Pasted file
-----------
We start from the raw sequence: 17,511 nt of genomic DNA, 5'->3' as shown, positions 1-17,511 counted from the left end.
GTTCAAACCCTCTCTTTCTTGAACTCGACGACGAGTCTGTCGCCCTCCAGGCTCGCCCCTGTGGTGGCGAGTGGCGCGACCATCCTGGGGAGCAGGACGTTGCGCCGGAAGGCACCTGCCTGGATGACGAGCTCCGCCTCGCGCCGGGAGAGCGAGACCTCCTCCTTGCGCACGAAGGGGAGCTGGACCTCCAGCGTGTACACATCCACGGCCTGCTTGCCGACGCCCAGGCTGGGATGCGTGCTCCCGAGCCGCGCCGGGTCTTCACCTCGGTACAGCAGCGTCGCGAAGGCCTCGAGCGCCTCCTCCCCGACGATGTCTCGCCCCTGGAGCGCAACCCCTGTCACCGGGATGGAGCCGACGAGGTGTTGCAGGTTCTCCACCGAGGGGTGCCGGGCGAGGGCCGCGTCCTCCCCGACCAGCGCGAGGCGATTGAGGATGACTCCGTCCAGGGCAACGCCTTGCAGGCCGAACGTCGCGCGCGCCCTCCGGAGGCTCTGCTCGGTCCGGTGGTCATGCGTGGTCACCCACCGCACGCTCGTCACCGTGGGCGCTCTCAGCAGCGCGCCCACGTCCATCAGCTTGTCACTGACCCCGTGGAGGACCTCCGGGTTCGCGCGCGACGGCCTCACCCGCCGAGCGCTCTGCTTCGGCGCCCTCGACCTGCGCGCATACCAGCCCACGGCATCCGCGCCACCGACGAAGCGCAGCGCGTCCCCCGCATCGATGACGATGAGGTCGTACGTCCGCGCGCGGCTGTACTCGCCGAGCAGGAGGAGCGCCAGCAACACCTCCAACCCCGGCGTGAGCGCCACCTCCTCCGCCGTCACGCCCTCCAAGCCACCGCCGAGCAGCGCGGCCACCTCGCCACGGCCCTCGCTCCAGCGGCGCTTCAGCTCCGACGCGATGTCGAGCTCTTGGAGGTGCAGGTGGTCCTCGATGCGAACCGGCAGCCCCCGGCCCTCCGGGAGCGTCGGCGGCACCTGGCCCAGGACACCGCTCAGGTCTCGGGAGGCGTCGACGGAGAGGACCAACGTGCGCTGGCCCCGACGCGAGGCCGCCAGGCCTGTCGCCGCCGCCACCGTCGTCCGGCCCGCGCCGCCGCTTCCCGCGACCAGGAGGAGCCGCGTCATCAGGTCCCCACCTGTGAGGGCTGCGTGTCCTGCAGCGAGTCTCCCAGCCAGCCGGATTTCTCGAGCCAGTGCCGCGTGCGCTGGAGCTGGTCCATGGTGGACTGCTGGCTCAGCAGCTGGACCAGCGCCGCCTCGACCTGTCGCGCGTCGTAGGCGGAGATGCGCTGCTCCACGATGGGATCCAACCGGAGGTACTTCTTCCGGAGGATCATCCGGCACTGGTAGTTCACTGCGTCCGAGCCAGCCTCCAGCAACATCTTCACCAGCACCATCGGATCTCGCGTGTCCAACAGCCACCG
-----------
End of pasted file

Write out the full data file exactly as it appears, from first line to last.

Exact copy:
We start from the raw sequence: 17,511 nt of genomic DNA, 5'->3' as shown, positions 1-17,511 counted from the left end.
GTTCAAACCCTCTCTTTCTTGAACTCGACGACGAGTCTGTCGCCCTCCAGGCTCGCCCCTGTGGTGGCGAGTGGCGCGACCATCCTGGGGAGCAGGACGTTGCGCCGGAAGGCACCTGCCTGGATGACGAGCTCCGCCTCGCGCCGGGAGAGCGAGACCTCCTCCTTGCGCACGAAGGGGAGCTGGACCTCCAGCGTGTACACATCCACGGCCTGCTTGCCGACGCCCAGGCTGGGATGCGTGCTCCCGAGCCGCGCCGGGTCTTCACCTCGGTACAGCAGCGTCGCGAAGGCCTCGAGCGCCTCCTCCCCGACGATGTCTCGCCCCTGGAGCGCAACCCCTGTCACCGGGATGGAGCCGACGAGGTGTTGCAGGTTCTCCACCGAGGGGTGCCGGGCGAGGGCCGCGTCCTCCCCGACCAGCGCGAGGCGATTGAGGATGACTCCGTCCAGGGCAACGCCTTGCAGGCCGAACGTCGCGCGCGCCCTCCGGAGGCTCTGCTCGGTCCGGTGGTCATGCGTGGTCACCCACCGCACGCTCGTCACCGTGGGCGCTCTCAGCAGCGCGCCCACGTCCATCAGCTTGTCACTGACCCCGTGGAGGACCTCCGGGTTCGCGCGCGACGGCCTCACCCGCCGAGCGCTCTGCTTCGGCGCCCTCGACCTGCGCGCATACCAGCCCACGGCATCCGCGCCACCGACGAAGCGCAGCGCGTCCCCCGCATCGATGACGATGAGGTCGTACGTCCGCGCGCGGCTGTACTCGCCGAGCAGGAGGAGCGCCAGCAACACCTCCAACCCCGGCGTGAGCGCCACCTCCTCCGCCGTCACGCCCTCCAAGCCACCGCCGAGCAGCGCGGCCACCTCGCCACGGCCCTCGCTCCAGCGGCGCTTCAGCTCCGACGCGATGTCGAGCTCTTGGAGGTGCAGGTGGTCCTCGATGCGAACCGGCAGCCCCCGGCCCTCCGGGAGCGTCGGCGGCACCTGGCCCAGGACACCGCTCAGGTCTCGGGAGGCGTCGACGGAGAGGACCAACGTGCGCTGGCCCCGACGCGAGGCCGCCAGGCCTGTCGCCGCCGCCACCGTCGTCCGGCCCGCGCCGCCGCTTCCCGCGACCAGGAGGAGCCGCGTCATCAGGTCCCCACCTGTGAGGGCTGCGTGTCCTGCAGCGAGTCTCCCAGCCAGCCGGATTTCTCGAGCCAGTGCCGCGTGCGCTGGAGCTGGTCCATGGTGGACTGCTGGCTCAGCAGCTGGACCAGCGCCGCCTCGACCTGTCGCGCGTCGTAGGCGGAGATGCGCTGCTCCACGATGGGATCCAACCGGAGGTACTTCTTCCGGAGGATCATCCGGCACTGGTAGTTCACTGCGTCCGAGCCAGCCTCCAGCAACATCTTCACCAGCACCATCGGATCTCGCGTGTCCAACAGCCACCG